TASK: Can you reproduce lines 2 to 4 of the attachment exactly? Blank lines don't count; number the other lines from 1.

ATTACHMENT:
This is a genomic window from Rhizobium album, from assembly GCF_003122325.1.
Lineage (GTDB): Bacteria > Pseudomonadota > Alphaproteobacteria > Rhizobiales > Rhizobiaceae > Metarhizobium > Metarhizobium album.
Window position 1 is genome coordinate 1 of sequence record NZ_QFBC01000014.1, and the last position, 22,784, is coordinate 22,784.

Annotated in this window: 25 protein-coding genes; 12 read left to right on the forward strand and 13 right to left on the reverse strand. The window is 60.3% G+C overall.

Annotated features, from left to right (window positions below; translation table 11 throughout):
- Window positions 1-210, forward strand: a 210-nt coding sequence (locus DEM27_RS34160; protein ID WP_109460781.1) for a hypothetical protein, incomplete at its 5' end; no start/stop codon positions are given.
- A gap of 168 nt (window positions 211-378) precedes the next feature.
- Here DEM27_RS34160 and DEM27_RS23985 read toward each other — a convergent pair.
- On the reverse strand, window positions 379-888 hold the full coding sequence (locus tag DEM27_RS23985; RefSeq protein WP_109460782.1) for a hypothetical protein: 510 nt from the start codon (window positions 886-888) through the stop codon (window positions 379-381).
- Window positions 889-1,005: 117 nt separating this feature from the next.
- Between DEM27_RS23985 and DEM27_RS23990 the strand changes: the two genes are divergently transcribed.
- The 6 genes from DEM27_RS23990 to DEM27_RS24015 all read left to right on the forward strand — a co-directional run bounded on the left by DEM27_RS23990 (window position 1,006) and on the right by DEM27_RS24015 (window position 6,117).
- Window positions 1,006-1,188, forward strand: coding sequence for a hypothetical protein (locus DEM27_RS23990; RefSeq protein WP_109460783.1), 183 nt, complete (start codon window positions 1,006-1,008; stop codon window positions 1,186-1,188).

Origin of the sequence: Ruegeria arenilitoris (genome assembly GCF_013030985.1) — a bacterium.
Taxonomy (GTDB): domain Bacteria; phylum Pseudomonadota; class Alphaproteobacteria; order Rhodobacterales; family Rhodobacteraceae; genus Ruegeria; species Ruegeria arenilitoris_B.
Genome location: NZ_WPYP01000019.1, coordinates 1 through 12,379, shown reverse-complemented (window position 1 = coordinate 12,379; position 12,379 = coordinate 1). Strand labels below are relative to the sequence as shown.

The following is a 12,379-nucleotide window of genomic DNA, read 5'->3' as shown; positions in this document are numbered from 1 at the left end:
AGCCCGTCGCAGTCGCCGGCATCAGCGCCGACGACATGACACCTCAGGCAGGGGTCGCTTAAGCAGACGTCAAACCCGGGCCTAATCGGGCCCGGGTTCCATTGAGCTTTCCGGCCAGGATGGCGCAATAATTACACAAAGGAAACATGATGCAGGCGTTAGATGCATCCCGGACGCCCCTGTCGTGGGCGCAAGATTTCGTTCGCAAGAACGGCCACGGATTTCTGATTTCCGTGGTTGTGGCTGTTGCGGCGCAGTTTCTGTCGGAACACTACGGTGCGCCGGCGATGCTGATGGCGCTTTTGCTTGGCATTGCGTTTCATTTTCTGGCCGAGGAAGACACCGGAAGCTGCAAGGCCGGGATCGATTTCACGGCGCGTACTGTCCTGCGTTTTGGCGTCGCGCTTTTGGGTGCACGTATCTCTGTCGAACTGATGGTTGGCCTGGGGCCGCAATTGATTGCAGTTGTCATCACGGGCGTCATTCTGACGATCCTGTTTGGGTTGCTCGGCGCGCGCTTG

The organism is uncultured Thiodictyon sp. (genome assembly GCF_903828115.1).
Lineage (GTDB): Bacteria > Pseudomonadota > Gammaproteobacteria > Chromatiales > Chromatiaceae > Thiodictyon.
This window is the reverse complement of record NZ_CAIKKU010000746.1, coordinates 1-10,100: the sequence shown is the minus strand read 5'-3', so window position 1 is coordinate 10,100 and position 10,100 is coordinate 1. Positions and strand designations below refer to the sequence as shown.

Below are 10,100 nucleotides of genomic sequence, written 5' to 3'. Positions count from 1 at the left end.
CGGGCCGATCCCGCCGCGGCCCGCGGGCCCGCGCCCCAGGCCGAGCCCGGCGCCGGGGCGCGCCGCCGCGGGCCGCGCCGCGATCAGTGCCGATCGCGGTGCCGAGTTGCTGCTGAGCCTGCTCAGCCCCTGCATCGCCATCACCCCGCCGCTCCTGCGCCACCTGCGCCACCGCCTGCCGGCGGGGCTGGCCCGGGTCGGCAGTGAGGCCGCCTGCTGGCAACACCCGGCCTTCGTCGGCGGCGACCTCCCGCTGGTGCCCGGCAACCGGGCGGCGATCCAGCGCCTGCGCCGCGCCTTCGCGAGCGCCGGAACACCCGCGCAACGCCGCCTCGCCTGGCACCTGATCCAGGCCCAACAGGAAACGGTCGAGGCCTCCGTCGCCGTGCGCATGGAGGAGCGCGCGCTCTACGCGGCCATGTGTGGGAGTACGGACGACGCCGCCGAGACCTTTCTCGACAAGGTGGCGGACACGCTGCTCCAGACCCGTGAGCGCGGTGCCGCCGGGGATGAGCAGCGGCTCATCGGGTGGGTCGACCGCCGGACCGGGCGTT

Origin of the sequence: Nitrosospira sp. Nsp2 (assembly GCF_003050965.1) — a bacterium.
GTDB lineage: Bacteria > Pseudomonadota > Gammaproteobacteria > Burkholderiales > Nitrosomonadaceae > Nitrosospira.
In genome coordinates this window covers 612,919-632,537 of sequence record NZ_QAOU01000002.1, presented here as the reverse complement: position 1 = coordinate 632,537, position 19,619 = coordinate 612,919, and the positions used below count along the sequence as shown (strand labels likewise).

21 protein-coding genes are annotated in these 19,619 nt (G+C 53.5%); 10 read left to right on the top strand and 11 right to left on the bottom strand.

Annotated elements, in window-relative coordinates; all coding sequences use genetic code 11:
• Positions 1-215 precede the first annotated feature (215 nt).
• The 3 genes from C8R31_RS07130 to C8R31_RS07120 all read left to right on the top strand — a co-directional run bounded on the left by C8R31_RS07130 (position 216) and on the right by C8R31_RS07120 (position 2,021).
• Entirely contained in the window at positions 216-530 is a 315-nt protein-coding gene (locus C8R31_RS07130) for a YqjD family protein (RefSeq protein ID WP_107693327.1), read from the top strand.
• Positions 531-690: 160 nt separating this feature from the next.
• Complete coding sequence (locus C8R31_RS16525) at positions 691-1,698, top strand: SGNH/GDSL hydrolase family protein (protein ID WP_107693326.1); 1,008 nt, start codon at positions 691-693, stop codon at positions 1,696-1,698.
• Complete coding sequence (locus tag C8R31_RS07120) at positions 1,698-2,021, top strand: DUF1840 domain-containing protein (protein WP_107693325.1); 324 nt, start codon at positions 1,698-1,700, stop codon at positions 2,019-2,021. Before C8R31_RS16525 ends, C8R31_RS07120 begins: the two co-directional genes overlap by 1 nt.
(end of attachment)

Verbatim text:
Lineage (GTDB): Bacteria > Pseudomonadota > Alphaproteobacteria > Rhizobiales > Rhizobiaceae > Metarhizobium > Metarhizobium album.
Window position 1 is genome coordinate 1 of sequence record NZ_QFBC01000014.1, and the last position, 22,784, is coordinate 22,784.

Annotated in this window: 25 protein-coding genes; 12 read left to right on the forward strand and 13 right to left on the reverse strand. The window is 60.3% G+C overall.